Rejection is part of being a writer. Unless you’re that one-in-a-billion wunderkind who gets “discovered” while you’re still in high school and goes on to become a literary sensation. Almost everybody who writes stories (or anything) has their work dismissed and sent packing, over and over. And learning to deal with rejection is a crucial part of getting better at this crazy game—both the writing part, and the selling part. But it never gets easy.
In fact, if you talk to almost anybody who became an “overnight” success in fiction-writing, they’ll shake their head and tell you about the decade (or decades, plural) of toil in total obscurity that they went through before they were “discovered.”
I’ve already written a lot about the years and years where I was sending out my fiction and getting almost nowhere, except for the occasional nibble here and there. I had a spreadsheet to track my short fiction rejections and acceptances, and it’s basically a ginormous litany of rejections—I just did a word search on the word “reject” in it, and it appears 472 times. (And that doesn’t include all the entries where instead of just writing “form reject,”I included a note about what the editor had said, such as, “The tone of this piece is right for [our publication], but after a page or two I got bored.”)
Not to mention, I wrote four novels that were never published, despite numerous and frantic attempts to find a publisher for them. I was still getting rejections after I was an editor at io9 and tons of people in publishing knew who I was. I’m still getting tons of rejections for my fiction today. Editors only want to handle work that they feel personally passionate and excited about, and there’s no magic bullet that will ever make every editor feel that way about your work.
(And if you ever get to a point in your career where you really don’t get rejected any more, then you’re going to have other problems—because at that point, there’s probably nobody to tell you that your book is 100 pages too long. But that’s a problem that most of us would kill to have.)
Of course, you can avoid rejection from agents, editors, and other people in publishing, by going the self-publishing route. And you can achieve incredible success that way—just ask Andy Weir, whose book The Martian was originally self-published and is about to be a Ridley Scott movie. But self-publishing doesn’t excuse you from rejection. You still get rejected by readers, by reviewers, by retailers who choose not to stock your book, and so on. There are many, many gatekeepers in the world of books, and the “traditional” publishing industry is just one of them. (Of course, if someone chooses not to review your book in the New York Times,they don’t usually send you a letter telling you so.)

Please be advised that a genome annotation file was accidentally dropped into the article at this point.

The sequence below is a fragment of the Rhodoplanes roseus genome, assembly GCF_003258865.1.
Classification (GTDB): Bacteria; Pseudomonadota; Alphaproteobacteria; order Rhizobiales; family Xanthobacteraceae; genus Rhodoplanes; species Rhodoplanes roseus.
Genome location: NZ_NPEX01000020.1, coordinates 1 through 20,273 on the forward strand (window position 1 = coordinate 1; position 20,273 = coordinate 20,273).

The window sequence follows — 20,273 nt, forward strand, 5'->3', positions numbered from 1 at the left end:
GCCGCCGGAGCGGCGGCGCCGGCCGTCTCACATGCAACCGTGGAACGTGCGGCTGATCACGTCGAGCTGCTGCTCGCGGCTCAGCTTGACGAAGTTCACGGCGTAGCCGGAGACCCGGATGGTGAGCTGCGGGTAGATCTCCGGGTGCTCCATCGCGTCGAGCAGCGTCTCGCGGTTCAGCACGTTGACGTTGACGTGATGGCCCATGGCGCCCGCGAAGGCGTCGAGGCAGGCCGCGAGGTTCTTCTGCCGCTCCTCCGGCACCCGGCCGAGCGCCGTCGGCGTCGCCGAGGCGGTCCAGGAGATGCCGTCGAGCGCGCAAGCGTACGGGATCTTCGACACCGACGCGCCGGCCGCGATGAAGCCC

The point is, rejection is part of the process, one way or the other. And I’m a firm believer that learning to stomach rejection does make you a better writer, over time, because it toughens you up and helps you to become more objective about your own writing.
Just like with dealing with harsh criticism of your work, which we covered a while back, getting rejected forces you to have a thicker skin. And deal with the idea that maybe, your work could possess flaws (without just giving up. The “not giving up” part is crucial.)
To become a successful writer of fiction (or screenplays), you kind of have to keep two contradictory mindsets in your head at once.
On one level, you have to think that you’re the best writer to come down the pike since Clarke and Le Guin, and you’re going to astonish everyone with your brilliance. Otherwise, you won’t have the nerve to write down the crazy awesome space opera you have in your head, and send it out into the world.
On another level, though, you have to recognize that you’re still learning how to do this “writing” thing, and your work has tons of room for improvement, and you’re just one struggling writer among millions. So you’re basically applying for a job that has millions of applicants, and a lot of them might have qualifications that you don’t have, like maybe they went to Clarion or some other great writing program.
Dealing with rejection is about managing the balance between those two completely contradictory mindsets. It’s about being absolutely convinced that you’ve written the next Dhalgren over and over again, every time you hit “send” on your next submission—but then when you find out that an editor or agent didn’t enjoy your masterpiece, you have to take that in, and recognize that another human being read what you wrote and did not experience the same rapture that you’d felt on re-reading it before you sent it out.
The sane way to deal with rejection—in my experience, anyway—is not to just shrug it off and say “those fools did not recognize my outstanding brilliance!” Nor is it the best response to take this rejection absolutely to heart, and wallow in self-doubt and misery until you’re unable to write anything else or keep sending your work out. Neither of those two extremes is a great idea.